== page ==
Wisconsin Secretary of State

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Wisconsin Secretary of State
General information
Office Type:  Partisan
Office website:  Official Link
2013 FY Budget:  $513,600
Term limits:  None
Length of term:   4 years
Authority:  Wisconsin State Code, Chapter 14.36
Selection Method:  Elected
Current Officeholder

Doug LaFollette.jpg
Name:  Douglas La Follette
Officeholder Party:  Democratic
Assumed office:  1983
Compensation:  $68,566
Next election:  November 6, 2018
Last election:  November 4, 2014
Other Wisconsin Executive Offices
GovernorLieutenant GovernorSecretary of StateAttorney GeneralTreasurerAuditorSuperintendent of EducationAgriculture CommissionerInsurance CommissionerNatural Resources CommissionerLabor CommissionerPublic Service Commission
The Wisconsin Secretary of State is an elected executive official in the Wisconsin state government. The secretary keeps a record of all official acts of the legislature and executive department of the state.

Current officeholder

The current secretary of state is Democrat Douglas La Follette.


The secretary of state's office is authorized by Chapter 14.36 of the Wisconsin state code.[1]

Chapter 14.36:

Office of secretary of state; creation. There is created an office of the secretary of state under the direction and supervision of the secretary of state.


While the Wisconsin Constitution does not specify the qualification for the Office of Secretary of State, the secretary is second in line of succession to the governorship. Under Article 5 of the state constitution, the governor must be a United States citizen and qualified elector in Wisconsin.


Chapter 17.19(4) of the Wisconsin state code addresses vacancies in the office of secretary of state. In the event of a vacancy for any reason, the governor shall appoint a successor to serve until a special election can be held. If no such election is held, the appointee holds office for the remainder of the unexpired term. [2]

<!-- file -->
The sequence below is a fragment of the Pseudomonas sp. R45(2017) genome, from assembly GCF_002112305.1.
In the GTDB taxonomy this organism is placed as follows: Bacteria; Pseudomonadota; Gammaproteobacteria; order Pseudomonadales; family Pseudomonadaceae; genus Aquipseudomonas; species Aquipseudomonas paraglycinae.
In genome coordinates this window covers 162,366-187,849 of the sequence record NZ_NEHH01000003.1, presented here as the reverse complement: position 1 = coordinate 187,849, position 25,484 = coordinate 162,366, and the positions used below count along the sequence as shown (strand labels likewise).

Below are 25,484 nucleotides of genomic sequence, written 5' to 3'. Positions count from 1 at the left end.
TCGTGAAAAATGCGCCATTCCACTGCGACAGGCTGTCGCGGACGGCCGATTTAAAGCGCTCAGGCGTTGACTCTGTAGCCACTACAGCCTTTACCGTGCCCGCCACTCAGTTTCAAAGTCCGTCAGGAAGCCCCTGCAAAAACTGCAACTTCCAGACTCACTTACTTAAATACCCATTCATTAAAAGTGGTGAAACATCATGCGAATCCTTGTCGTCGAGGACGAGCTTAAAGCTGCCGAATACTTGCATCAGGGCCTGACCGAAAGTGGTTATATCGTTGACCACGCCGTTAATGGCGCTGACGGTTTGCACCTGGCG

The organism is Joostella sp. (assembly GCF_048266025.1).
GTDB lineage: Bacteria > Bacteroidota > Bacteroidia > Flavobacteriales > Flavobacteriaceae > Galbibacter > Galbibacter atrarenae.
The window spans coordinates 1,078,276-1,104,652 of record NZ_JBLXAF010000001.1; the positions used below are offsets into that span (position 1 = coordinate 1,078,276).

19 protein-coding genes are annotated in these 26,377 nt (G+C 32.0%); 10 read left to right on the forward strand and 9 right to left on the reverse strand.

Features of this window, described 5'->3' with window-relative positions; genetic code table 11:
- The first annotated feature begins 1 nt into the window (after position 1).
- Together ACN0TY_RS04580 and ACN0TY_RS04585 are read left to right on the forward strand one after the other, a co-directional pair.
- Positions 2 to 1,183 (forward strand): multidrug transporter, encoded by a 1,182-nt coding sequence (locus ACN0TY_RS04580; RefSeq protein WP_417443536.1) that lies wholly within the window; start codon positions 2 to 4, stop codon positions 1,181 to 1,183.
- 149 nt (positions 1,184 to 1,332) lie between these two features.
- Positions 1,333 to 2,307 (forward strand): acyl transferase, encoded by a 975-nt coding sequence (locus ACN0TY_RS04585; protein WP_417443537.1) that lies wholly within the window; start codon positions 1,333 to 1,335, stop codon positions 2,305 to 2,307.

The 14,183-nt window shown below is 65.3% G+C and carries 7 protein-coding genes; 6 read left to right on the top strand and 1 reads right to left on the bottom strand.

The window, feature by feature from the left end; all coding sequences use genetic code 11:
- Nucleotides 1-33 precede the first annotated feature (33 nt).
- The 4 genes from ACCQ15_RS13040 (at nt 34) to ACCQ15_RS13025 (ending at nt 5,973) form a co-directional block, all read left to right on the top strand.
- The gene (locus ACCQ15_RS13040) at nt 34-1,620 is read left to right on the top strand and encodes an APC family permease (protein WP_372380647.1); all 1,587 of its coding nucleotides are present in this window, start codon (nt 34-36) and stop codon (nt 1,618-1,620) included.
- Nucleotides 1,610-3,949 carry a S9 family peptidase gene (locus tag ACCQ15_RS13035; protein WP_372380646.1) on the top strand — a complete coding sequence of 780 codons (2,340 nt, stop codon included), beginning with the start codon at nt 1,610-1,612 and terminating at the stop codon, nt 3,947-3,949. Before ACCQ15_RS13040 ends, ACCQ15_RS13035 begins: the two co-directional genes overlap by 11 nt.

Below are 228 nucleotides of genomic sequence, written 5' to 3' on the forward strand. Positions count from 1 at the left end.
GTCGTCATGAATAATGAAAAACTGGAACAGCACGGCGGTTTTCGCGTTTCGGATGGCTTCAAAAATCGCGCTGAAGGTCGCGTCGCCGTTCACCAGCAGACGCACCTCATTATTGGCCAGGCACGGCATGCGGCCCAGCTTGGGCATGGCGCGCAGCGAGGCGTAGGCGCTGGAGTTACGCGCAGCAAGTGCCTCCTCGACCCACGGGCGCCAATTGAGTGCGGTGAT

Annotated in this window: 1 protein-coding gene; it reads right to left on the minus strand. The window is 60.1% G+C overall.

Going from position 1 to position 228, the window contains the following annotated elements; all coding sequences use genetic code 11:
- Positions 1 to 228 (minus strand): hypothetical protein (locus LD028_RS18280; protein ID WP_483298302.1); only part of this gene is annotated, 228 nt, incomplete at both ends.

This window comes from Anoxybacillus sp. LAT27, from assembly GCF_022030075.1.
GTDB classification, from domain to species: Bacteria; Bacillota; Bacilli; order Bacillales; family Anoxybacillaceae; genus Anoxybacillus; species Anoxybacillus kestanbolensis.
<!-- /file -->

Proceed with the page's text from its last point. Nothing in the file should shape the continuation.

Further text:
Article 6 of the state constitution requires the secretary of state to keep a fair record of the official acts of the legislature and executive department of the state.

The specific duties of the attorney general are outlined in Chapter 14.38 of the Wisconsin state code.

Chapter 14.38 - Duties. The secretary of state shall:

  1. Record executive acts.
  2. Affix great seal; register commissions.
  3. Have custody of books, records, etc.
  4. Biennial report.
  5. Keep enrolled laws, etc.
  6. Compile original laws and resolutions.
  7. Record fees.
  8. Furnish certified copies; fees.
  9. Notices of proposed constitutional amendments and enactments.[3]


Wisconsin state government organizational chart

According to Article 6 of the state constitution, the secretary of state is elected every four years, in mid-term election years, to a four-year term. In Wisconsin, the secretary of state is elected in 2010, 2014 and 2018.